You have just been diagnosed with an advanced form of cancer. In the back of your mind you believe that your doctor should have recognized your cancer earlier. What do you do?

Here's what I look for when evaluating a failure to diagnose cancer case:

I must be able to prove, that we are more likely right than wrong, that improper medical care resulted in significant and permanent injury to you. Each of those factors must be confirmed by a medical expert who has either treated you or reviewed your records.

In every failure to diagnose cancer case I need to know:
  1. What your current cancer diagnosis is
  2. What stage cancer you have
  3. What type of cancer you have
  4. Whether this is a “slow growing” or “fast-growing” cancer
  5. What symptoms or problems you originally had that the doctor should have done something that would have led him to conclude that you had some type of cancer
  6. What treatment you would have received if your cancer was diagnosed earlier
  7. Whether the treatment you are receiving now is different than what you would have receive if your cancer was timely diagnosed
  8. Whether your cancer has spread or metastasized from a localized area of your body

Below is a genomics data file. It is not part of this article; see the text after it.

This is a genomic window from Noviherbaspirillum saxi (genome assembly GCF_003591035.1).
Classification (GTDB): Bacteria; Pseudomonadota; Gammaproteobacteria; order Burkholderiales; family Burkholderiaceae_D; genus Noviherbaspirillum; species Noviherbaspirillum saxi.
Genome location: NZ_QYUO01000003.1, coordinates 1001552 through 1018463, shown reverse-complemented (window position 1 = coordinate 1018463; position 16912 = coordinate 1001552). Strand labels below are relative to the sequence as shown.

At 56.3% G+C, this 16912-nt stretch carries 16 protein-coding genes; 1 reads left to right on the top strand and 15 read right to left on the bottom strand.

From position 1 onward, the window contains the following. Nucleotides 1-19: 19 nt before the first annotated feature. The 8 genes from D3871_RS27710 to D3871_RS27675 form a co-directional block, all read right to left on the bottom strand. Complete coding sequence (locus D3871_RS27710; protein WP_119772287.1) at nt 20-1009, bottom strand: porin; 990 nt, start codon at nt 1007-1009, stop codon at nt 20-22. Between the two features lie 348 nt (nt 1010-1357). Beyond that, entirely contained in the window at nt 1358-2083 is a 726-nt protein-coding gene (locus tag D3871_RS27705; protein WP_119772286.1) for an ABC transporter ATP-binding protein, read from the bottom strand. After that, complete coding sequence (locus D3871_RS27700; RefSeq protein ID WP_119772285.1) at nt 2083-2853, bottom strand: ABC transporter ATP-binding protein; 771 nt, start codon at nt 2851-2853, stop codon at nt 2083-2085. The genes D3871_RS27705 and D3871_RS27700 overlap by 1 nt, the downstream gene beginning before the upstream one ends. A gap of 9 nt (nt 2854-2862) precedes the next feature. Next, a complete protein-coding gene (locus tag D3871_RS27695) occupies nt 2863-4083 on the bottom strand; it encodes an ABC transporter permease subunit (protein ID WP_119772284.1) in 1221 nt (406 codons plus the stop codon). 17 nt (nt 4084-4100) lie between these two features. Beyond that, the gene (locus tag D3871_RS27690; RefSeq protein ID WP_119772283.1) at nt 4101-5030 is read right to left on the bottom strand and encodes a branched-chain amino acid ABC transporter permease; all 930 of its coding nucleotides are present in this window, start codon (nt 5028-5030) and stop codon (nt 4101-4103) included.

9. What is your prognosis; that means, what did the doctors think about your chance of survival and life expectancy
  10. Your age
  11. Your occupation
  12. Whether you are married and have children
  13. What town you live in

Importantly, the key question to resolve is: If your cancer had been timely diagnosed, would your outcome or treatment be different?

The best person to answer that question is usually your treating oncologist. Although it is well recognized that most physicians will not critique or criticize their colleagues, it is still important to try and obtain much of the information listed above to give you a better understanding of whether things would have been different if you were diagnosed earlier.

Patients who are diagnosed with advanced forms of cancer often come to us with many questions. One of the most significant questions they raise is “If I have a valid lawsuit to proceed forward, what happens if I die during the course of my lawsuit?”

The answer is that the lawsuit continues on and a family member becomes the representative of your estate. Hopefully, we will have obtained your deposition testimony (a question and answer session held in my office where all of your questions and answers are recorded by stenographer). This will allow us to preserve your version of the events. In some cases we may also do a video deposition which will allow a jury, years later, to see you, hear you and get to know you during the course of your question and answer session.

This provides a basic overview of what an experienced medical malpractice attorney in New York looks for when investigating a failure to diagnose cancer case. If you have questions about a similar case, then I encourage you to pick up the phone and call me since I can answer your legal questions. You can reach me at 516-487-8207. I welcome your call.